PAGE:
|Lack of Light (KS)|
|Written by Iceland Review|
|Tuesday, 20 December 2011 11:00|
It’s the time of dark days in Iceland. “Short days” is what Icelanders call it: skammdegi, the time of the year when the sun barely makes it over the horizon anymore. In December, there are only about four to five hours of daylight.
(When I’m working with tourists in the summer, it’s the number one question asked.)
“Everyone’s preparing for Christmas, going to one of the many Christmas-themed events or bundling up with a hot drink and a good read at home,” I’d explain. “Besides, all winter there is an abundance of lights. Christmas lights, city lights, the gleaming white snow. It really isn’t that dark at all.”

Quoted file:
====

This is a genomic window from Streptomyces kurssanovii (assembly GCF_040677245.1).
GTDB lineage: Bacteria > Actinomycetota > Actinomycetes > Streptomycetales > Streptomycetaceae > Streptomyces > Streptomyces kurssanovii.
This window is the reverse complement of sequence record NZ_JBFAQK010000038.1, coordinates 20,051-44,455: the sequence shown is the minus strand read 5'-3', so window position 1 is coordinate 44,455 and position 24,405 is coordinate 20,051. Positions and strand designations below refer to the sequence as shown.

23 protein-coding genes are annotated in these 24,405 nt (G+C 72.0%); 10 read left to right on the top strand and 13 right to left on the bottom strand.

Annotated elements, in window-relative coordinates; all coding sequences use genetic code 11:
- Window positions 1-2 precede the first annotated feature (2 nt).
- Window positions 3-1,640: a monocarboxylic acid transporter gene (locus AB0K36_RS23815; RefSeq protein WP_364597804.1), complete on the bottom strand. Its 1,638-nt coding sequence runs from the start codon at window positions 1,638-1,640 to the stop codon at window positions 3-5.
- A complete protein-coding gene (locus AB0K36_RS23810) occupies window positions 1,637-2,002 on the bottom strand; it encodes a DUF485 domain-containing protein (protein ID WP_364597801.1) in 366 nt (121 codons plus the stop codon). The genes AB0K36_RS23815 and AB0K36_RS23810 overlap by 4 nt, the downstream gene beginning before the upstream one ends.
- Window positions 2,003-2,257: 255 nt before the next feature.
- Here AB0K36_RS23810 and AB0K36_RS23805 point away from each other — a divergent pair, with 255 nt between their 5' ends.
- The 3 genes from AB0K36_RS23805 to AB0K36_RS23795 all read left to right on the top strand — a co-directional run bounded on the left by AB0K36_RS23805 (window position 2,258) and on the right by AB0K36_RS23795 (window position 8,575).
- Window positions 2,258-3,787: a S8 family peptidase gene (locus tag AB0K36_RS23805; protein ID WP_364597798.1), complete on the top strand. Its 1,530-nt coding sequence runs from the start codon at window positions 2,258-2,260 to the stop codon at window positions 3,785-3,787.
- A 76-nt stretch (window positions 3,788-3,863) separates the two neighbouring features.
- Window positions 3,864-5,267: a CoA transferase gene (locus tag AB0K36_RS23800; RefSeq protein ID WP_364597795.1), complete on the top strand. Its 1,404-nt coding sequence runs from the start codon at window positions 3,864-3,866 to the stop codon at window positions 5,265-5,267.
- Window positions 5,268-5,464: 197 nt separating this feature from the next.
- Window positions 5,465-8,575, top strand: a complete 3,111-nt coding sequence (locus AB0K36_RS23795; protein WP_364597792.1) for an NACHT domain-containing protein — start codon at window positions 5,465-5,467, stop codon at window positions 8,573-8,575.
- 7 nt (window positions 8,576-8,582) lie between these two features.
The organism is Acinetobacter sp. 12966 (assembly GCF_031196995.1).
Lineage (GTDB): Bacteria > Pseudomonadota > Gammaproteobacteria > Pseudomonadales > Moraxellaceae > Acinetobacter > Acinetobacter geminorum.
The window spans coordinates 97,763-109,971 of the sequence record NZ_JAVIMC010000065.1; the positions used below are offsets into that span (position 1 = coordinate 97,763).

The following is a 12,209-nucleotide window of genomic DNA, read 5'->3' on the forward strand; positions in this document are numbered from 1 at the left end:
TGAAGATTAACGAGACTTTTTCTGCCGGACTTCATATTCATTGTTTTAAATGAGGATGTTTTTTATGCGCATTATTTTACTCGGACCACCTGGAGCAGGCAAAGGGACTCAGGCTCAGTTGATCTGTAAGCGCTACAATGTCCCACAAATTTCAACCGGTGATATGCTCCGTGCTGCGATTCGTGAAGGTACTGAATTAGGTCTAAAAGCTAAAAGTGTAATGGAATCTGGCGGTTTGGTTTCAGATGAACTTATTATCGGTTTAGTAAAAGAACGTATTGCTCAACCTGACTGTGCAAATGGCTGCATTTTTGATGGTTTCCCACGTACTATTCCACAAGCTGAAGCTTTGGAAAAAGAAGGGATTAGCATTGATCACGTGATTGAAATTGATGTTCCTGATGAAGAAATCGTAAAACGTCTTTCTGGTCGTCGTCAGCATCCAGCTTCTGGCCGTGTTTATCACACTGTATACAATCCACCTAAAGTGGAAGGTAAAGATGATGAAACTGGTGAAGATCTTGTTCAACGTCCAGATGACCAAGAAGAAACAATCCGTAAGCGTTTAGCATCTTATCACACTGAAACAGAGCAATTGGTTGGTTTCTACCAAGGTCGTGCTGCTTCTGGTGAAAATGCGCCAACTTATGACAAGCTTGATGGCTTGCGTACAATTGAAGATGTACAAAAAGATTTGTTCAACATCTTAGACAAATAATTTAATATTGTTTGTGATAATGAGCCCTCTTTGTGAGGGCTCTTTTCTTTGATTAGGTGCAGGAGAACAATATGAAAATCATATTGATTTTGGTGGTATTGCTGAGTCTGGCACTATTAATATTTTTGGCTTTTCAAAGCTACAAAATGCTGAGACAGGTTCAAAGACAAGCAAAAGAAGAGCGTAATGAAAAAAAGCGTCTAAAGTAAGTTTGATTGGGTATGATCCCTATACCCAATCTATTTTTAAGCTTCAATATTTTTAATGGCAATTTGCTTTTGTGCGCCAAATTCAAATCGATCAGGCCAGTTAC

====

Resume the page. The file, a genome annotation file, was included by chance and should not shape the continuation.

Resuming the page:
And went on my colleagues’ nerves by constantly asking them what day it was. Days seemed to run together, I was losing track of time. So was my two-year-old son: He kept waking up in the middle of the night, wanting to eat breakfast.
“You’ve become an Icelander at last!” my neighbor exclaimed when she saw my sparkling kitchen window.
But funnily enough, as I am writing this (in mid-December, the darkest time of the year), I just realized that skammdegi
isn’t really bothering me anymore. I’m actually enjoying the dark days right now.
There’ve been Christmas-wrapping and baking sessions with the kids, sledding outside in the snow, weekend trips to festively-decorated Reykjavík and Christmas concerts at the Harpa concert hall—what a wonderful time of the year!
No need to fret. The sun will be back. It’s all uphill from here.
|Last Updated on Tuesday, 20 December 2011 14:41|